In this section, the proposed method is applied to detect the bearing with inner race fault. By comparing Figures 11(a) and 11(b), we can see that the impact characteristic is not clearly shown in the former graphic but clearly shown in the latter graphic. And the fault frequency of the inner race in Figure 11(a) is not clearly identified, but in Figure 11(b), the shaft rotating frequency is 29.87 Hz, second harmonic frequency is 59.26 Hz, and its feature frequency of 147.9 Hz is matching with the theoretical calculation value of 147.8 Hz, and we conclude that there is a fault in inner race of the bearing.

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##### 4.3. Compound Fault Detection

For the bearing with compound fault (the combination of BPFO and BPFI), the total collected data are 12288 points, the shaft rotating frequency is *f*_{r} = 39.82 Hz, and the corresponding BPFO is given by

The bearing pass frequency of inner race (BPFI) is given by

The ball spin frequency (BSF) is given by

In this section, the proposed method is applied to detect the bearing with compound fault. The original signal is illustrated in Figure 12(a) and the denoised signal using the KRRD method is shown in Figure 12(b). In Figure 12(a), only the input shafting frequency of 40 Hz is shown, while the other harmonics are submerged by other unknown frequency components; it is not clear what kind of fault is. From Figure 12(b), the input shafting rotating frequency (40 Hz) and its inner race fault (202.5 Hz), outer race fault (120 Hz), and the second harmonic frequency of ball fault (79.25 Hz) are matching with the theoretical calculation values. The results demonstrate that the proposed approach can effectively extract the fault features of defective bearings.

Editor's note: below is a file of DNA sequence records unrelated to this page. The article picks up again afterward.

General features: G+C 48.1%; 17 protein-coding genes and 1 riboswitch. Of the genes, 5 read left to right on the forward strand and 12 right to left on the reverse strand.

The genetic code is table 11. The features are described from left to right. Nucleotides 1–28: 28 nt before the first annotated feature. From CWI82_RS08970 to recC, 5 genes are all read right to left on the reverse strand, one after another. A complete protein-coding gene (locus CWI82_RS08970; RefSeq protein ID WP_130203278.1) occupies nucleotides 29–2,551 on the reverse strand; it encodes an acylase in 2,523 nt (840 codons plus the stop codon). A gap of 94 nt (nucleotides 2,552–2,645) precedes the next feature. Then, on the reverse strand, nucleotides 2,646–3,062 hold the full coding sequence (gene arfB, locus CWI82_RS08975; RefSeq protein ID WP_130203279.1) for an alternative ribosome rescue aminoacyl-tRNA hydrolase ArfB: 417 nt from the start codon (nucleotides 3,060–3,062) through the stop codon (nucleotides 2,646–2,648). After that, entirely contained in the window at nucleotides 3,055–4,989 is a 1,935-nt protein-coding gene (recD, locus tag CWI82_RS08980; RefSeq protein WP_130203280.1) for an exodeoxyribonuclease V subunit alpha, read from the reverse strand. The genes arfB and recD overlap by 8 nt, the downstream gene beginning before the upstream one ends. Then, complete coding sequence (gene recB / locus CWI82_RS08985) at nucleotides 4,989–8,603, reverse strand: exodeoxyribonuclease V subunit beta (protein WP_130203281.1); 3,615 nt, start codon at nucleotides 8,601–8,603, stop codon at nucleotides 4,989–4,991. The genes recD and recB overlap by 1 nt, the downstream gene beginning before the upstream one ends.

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#### 5. Conclusion

In this paper, aiming at the shortcoming of the conventional denoising method for bearing fault signal under variation conditions, a new KRRD method is proposed. Like the EMD method, the KRRD method is used to decompose a signal into a number of residual signals at different scales. It allows the noise suppression method to get rid of the noise information while preserving the important signal characteristics. The method is verified by the feature extraction of the faulty bearing of the outer race, inner race, and compound fault. From the detection results of the numerical simulation and experiment investigations from both open access data and mechanical fault simulator, it can be observed that the present method is suitable to detect faults in the mechanical systems. Because KR is a nonparametric mathematical tool with the support of the strictly mathematical theory, KRRD might be superior to EMD. The decomposition procedures are similar to EMD, and the application area can be enlarged if more research works are further performed. Moreover, it is expected that the procedures of the present method are surely suitable to other regression models.

#### Data Availability

The data used to support the findings of this study are available on the Case Western Reserve University Bearing Data Center website (http://csegroups.case.edu/bearingdatacenter/home).

#### Conflicts of Interest

The authors declare that they have no conflicts of interest.

#### Acknowledgments

The authors acknowledge the support received from the Zhejiang Provincial Key Research and Development Project (grant no. 2020C0309) and Zhejiang Provincial Science Foundation (grant no. GF19F020010).